Drew Ali, founded the Moorish Science Temple in Newark, N.J. in 1931. It was a forerunner of the Nation of Islam.

    Today three fourths of the Temple’s congregations are inside prisons.

    Ali claimed that “all blacks are Asiatics” who were “the original inhabitants of the earth and the progenitors of all nonwhite nations.”

    Ali told his followers to take the name Bey, to operate small businesses to be self-sufficient, to display the star and crescent and that they were the world’s superior race and that God would cleanse the earth of other, impure races in a fiery apocalypse.

    Whites, he claimed, were the product of an evil scientist named Yukab who conducted genetic experiments and created a race of inferior devils.

    As is noted above Raymond “Cadillac” Smith, at the time of his death was the most powerful D.C. Black in prison and the heir to its “Sword of Justice”, a gleaming curved steel blade about two-feet long.

    The infamous El Rukn group is also a breakaway faction from the Moorish Science Temple.

    You may recall that in the mid 80’s the El Rukn gang even dabbled in international terrorism, allegedly traveling to Libya and meeting with agents of Libyan leader Moammar Gadhafi to offer their services as domestic terrorists in return for money and weapons.

    Today the tradition continues in other break away groups. One such group has its headquarters in Oakland at “Your Black Muslim Bakery”.

    The leader is under indictment for several murders:

    A grand jury indicted Bey IV, on three counts of murder for allegedly ordering the murder of Bailey before he could publish a story in the Oakland Post about financial problems at the bakery; for ordering the murder of Odell Roberson for retribution because Roberson’s nephew killed Bey IV’s brother; and ordering the murder of Michael Wills, a white man, because he was “a devil.”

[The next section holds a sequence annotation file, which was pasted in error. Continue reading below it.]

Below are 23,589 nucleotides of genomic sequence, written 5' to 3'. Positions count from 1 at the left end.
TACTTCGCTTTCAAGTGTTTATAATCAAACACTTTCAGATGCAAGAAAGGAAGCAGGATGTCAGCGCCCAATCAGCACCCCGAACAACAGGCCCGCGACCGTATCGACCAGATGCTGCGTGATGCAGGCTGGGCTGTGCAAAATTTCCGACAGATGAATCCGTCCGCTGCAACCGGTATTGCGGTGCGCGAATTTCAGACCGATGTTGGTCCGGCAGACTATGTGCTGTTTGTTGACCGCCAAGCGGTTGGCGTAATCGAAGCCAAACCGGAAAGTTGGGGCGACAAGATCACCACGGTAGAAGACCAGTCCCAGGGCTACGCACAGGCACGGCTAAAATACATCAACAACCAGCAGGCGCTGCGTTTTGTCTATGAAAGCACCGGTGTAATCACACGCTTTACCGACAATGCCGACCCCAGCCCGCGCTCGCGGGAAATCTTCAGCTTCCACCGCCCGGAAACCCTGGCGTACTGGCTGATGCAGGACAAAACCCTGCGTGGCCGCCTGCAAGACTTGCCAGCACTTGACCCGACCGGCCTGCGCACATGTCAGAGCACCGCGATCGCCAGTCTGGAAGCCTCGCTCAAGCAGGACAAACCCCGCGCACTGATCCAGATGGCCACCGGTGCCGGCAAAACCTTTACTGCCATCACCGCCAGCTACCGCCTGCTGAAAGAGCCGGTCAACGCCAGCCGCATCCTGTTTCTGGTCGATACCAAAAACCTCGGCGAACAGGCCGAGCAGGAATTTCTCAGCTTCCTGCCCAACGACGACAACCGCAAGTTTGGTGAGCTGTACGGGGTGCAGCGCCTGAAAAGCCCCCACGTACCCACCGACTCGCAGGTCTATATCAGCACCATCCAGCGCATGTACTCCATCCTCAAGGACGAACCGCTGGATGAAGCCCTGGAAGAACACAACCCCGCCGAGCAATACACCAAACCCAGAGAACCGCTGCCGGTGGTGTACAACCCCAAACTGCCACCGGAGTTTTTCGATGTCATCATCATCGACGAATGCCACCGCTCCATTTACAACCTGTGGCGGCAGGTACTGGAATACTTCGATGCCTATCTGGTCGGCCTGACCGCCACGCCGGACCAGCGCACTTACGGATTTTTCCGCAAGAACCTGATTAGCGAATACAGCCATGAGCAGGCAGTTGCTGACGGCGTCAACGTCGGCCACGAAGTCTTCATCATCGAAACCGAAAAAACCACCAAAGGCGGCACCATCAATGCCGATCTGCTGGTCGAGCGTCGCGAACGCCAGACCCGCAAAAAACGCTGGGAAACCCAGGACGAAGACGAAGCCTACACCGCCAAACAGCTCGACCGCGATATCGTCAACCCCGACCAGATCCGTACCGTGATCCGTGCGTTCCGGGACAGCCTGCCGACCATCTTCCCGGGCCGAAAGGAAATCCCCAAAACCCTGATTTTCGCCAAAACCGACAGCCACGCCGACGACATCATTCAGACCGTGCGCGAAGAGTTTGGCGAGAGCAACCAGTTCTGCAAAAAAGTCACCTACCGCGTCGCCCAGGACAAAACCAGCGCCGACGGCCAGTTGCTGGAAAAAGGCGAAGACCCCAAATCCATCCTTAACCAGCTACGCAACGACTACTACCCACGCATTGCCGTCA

Broussard briefly told jurors how Mackey bragged about killing Wills on July 12, 2007. Mackey and Bey IV, Broussard said, mocked that slaying, laughing together about how Wills’ leg flew into the air when he was shot, as if kicking a football.

    Broussard said they jumped around imitating a football referee, raising their arms in the air and saying, “It’s good, it’s good,” as if referring to a field goal or extra point.

    He also said they laughed about killing Wills because he was white and said Bey IV and Mackey bragged they had been talking about the so-called Zebra murders in the Bay Area in early 1970s, where Black Muslims randomly shot white people on the streets.

    Bey IV admired the Zebra Killers because “they was giving white people a taste of their own medicine.

    Yes given these facts I do believe Cadillac was a threat to Silverstein.

    What were his choices then that would not make him a murderer?

    All this violence is sad and unjustified but very very real!

  • Alan CYA#65085

    Josh if you read the document Silverstein wrote it begins with a statement of remorse for the two murders that he has admitted committing. The first was that of Cadillac Smith who had twice attempted to kill Silverstein before he was killed.